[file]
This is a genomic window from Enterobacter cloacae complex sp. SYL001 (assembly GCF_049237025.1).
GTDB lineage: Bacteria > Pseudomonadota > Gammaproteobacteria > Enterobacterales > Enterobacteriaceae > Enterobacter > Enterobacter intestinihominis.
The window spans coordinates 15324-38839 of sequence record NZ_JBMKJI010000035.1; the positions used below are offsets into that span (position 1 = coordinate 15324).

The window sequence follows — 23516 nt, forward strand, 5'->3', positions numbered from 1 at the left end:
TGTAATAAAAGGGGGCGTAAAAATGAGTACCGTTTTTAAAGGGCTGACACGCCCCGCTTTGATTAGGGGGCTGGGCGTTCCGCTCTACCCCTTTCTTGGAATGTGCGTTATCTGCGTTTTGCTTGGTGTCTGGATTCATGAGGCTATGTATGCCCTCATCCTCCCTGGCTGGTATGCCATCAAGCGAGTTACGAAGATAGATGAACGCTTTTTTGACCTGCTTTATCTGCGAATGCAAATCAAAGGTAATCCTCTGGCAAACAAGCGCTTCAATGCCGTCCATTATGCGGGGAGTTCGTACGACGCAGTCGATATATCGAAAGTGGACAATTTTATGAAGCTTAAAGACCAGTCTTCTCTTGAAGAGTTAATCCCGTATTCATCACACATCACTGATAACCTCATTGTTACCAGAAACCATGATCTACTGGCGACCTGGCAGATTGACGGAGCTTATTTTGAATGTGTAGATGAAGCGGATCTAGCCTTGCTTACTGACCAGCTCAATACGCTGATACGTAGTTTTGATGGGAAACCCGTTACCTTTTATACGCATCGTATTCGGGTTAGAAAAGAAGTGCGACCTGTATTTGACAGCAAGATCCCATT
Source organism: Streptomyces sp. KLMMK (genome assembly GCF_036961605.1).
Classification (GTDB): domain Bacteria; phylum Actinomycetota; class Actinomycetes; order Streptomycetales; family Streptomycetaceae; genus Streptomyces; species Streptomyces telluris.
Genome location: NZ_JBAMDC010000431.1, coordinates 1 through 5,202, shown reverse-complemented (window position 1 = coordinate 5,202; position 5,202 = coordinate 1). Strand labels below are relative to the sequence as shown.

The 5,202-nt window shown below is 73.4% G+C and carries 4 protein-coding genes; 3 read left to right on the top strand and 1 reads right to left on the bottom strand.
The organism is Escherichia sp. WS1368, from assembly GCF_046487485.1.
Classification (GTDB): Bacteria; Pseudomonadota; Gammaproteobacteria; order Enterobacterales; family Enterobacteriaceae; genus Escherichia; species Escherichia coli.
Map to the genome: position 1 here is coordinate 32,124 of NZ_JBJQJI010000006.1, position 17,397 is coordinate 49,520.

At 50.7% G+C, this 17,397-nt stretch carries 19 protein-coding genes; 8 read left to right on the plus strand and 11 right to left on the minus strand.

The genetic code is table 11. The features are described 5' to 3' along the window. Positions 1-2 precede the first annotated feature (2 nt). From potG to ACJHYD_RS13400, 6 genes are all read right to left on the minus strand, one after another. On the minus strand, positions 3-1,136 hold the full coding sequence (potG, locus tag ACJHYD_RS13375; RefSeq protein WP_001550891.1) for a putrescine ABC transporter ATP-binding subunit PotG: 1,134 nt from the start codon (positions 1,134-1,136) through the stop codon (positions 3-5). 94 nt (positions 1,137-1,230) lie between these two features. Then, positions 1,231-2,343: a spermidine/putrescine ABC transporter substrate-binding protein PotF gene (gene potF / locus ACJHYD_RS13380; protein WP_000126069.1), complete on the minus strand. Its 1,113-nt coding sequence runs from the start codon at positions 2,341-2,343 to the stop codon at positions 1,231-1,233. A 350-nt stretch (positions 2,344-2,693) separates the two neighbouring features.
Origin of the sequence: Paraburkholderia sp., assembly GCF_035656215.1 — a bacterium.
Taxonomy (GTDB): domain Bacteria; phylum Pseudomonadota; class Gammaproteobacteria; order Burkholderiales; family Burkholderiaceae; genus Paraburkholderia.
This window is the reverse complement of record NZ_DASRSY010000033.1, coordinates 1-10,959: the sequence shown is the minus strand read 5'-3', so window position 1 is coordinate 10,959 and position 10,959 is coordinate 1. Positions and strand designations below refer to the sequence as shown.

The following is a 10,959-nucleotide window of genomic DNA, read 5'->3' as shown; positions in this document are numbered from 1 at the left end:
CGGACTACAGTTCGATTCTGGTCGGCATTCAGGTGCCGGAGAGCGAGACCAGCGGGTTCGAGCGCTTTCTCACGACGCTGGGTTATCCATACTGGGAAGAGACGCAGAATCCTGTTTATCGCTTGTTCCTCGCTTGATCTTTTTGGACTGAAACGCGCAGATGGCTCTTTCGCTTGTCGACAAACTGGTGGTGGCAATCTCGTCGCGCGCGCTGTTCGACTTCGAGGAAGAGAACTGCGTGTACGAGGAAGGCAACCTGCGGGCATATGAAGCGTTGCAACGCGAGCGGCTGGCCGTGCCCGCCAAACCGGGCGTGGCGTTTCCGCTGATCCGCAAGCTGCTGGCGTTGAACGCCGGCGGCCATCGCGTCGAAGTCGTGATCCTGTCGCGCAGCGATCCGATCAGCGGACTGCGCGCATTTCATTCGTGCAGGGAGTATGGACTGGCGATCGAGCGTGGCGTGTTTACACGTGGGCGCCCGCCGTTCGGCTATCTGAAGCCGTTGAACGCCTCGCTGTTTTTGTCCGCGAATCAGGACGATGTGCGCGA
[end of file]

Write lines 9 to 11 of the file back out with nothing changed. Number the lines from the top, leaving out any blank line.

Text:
The 5,202-nt window shown below is 73.4% G+C and carries 4 protein-coding genes; 3 read left to right on the top strand and 1 reads right to left on the bottom strand.
The organism is Escherichia sp. WS1368, from assembly GCF_046487485.1.
Classification (GTDB): Bacteria; Pseudomonadota; Gammaproteobacteria; order Enterobacterales; family Enterobacteriaceae; genus Escherichia; species Escherichia coli.